• Frequent urination (oliguria)
  • Intestinal disorders (nausea, vomiting, diarrhoea, flatulence)


In the initial phase, ascites cannot cause any painful symptoms. The presence of excess liquids can be detected by chance – with ultrasound or CT. Often, ascites is the first clear sign of cancer and its early diagnosis can help identify ovarian cancer and start therapy.


Ascites in the advanced stage causes shortness of breath, a feeling of fullness with a small amount of food and can lead to the development of an umbilical hernia. Visually, ascites is evident with large volumes of liquids. In obese patients, an increase in the abdomen can be traced by measuring its volume. In thin women, the changes are obvious and without measurements; the characteristic feature is the protrusion of the navel.


On examination, while lying on his back, there is a symptom called “belly of the frog” – the liquid moves towards the lateral sections of the abdominal cavity, and in front of the belly appears flat. Long-term ascites can cause hydrothorax – fluid penetration into the pleural cavity.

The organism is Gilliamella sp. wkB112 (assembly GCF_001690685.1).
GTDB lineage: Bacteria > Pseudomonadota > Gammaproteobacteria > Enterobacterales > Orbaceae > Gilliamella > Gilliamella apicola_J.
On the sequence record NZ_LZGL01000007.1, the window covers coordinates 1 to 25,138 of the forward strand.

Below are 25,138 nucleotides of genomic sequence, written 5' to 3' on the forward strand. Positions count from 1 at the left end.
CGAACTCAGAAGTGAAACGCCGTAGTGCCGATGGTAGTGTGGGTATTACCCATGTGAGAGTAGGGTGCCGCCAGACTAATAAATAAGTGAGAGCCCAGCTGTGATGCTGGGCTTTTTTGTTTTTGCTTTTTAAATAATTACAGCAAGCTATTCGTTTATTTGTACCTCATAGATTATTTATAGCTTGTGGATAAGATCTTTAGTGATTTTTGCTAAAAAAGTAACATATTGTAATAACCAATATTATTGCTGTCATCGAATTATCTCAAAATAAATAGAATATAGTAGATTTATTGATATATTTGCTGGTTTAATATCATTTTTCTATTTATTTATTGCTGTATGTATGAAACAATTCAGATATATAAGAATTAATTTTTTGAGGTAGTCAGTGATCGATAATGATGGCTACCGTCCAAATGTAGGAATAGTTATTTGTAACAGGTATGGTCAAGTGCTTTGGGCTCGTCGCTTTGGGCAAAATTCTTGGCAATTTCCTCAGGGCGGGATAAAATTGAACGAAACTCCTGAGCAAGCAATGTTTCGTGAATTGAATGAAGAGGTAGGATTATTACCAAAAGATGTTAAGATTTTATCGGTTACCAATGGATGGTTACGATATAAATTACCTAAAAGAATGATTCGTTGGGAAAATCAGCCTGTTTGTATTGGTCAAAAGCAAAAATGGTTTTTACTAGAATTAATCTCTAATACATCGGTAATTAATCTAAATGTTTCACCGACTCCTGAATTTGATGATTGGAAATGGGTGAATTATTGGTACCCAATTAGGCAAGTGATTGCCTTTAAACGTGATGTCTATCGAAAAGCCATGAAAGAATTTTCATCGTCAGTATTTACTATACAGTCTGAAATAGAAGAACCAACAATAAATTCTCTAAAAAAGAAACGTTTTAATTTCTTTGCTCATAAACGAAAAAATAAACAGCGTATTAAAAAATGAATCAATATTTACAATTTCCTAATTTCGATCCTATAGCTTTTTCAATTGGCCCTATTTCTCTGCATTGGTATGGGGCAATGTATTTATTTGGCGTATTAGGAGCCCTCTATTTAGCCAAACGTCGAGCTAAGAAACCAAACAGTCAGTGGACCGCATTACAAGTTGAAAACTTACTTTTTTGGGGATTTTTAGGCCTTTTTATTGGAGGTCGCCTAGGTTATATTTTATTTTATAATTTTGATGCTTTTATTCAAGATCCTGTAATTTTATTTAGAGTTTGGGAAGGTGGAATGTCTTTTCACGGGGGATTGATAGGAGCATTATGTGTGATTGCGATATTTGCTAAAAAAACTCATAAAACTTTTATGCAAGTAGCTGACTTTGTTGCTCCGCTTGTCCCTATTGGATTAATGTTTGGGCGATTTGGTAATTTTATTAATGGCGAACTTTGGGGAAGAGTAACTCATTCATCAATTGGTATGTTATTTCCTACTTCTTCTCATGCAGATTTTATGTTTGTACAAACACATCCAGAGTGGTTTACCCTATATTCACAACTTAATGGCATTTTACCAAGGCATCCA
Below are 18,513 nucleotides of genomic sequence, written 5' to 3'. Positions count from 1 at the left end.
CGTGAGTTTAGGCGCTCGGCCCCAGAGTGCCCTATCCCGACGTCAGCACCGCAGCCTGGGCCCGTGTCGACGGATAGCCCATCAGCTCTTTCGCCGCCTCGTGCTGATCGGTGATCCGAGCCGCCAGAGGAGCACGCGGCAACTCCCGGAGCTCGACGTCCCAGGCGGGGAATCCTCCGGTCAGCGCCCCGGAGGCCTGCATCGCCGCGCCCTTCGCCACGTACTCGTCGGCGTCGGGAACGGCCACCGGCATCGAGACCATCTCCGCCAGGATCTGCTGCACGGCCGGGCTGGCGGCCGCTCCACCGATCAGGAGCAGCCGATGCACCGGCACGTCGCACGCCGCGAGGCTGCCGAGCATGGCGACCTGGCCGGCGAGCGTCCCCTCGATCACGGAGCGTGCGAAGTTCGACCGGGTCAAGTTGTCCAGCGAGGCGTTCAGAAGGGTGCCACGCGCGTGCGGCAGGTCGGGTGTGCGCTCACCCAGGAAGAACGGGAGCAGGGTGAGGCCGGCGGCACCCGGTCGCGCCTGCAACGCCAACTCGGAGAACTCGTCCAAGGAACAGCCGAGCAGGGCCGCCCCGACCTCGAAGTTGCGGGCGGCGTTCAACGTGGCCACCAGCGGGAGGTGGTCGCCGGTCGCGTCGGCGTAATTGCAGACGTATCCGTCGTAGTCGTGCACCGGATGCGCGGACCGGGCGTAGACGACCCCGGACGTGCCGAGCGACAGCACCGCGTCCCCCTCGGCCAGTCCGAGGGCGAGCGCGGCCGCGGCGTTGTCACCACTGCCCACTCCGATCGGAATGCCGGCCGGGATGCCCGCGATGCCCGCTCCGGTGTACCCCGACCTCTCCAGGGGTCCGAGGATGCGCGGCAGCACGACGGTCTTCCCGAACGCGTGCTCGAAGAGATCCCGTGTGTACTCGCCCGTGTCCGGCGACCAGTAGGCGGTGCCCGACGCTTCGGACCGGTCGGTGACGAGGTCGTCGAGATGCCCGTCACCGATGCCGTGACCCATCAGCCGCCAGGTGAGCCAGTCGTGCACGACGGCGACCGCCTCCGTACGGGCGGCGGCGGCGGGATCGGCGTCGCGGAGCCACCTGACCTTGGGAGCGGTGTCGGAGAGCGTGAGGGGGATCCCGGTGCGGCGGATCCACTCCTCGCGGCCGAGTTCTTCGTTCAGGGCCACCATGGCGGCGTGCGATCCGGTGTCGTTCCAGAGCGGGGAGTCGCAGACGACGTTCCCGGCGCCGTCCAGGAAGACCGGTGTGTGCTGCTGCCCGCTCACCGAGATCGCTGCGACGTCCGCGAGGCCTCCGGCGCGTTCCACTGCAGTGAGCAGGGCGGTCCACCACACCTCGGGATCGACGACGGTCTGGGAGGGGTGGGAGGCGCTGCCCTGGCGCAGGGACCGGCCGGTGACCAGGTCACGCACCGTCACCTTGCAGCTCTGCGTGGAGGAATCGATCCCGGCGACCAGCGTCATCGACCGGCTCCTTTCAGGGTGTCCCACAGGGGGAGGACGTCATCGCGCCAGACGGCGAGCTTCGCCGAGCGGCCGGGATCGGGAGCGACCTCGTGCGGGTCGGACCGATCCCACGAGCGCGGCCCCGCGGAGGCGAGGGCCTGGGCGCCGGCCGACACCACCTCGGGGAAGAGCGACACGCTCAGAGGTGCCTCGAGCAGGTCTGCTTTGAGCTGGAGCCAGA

The accumulation in the abdominal cavity of over 10 litres of liquid causes the squeezing of all the internal organs and the movement of the diaphragm in the thoracic cavity, which reduces the amplitude of respiratory movements and causes oxygen deficiency and severe malfunctioning of the heart.


Ascites can cause a pathological flow of the fluid through the lymphatic system – in this case, the tumour cells penetrate through the lymph into healthy tissues and organs and cause a wide malignant contamination of the whole organism. Especially rapidly with the development of extensive ascites, cancer cells penetrate the pancreas, stomach, and liver.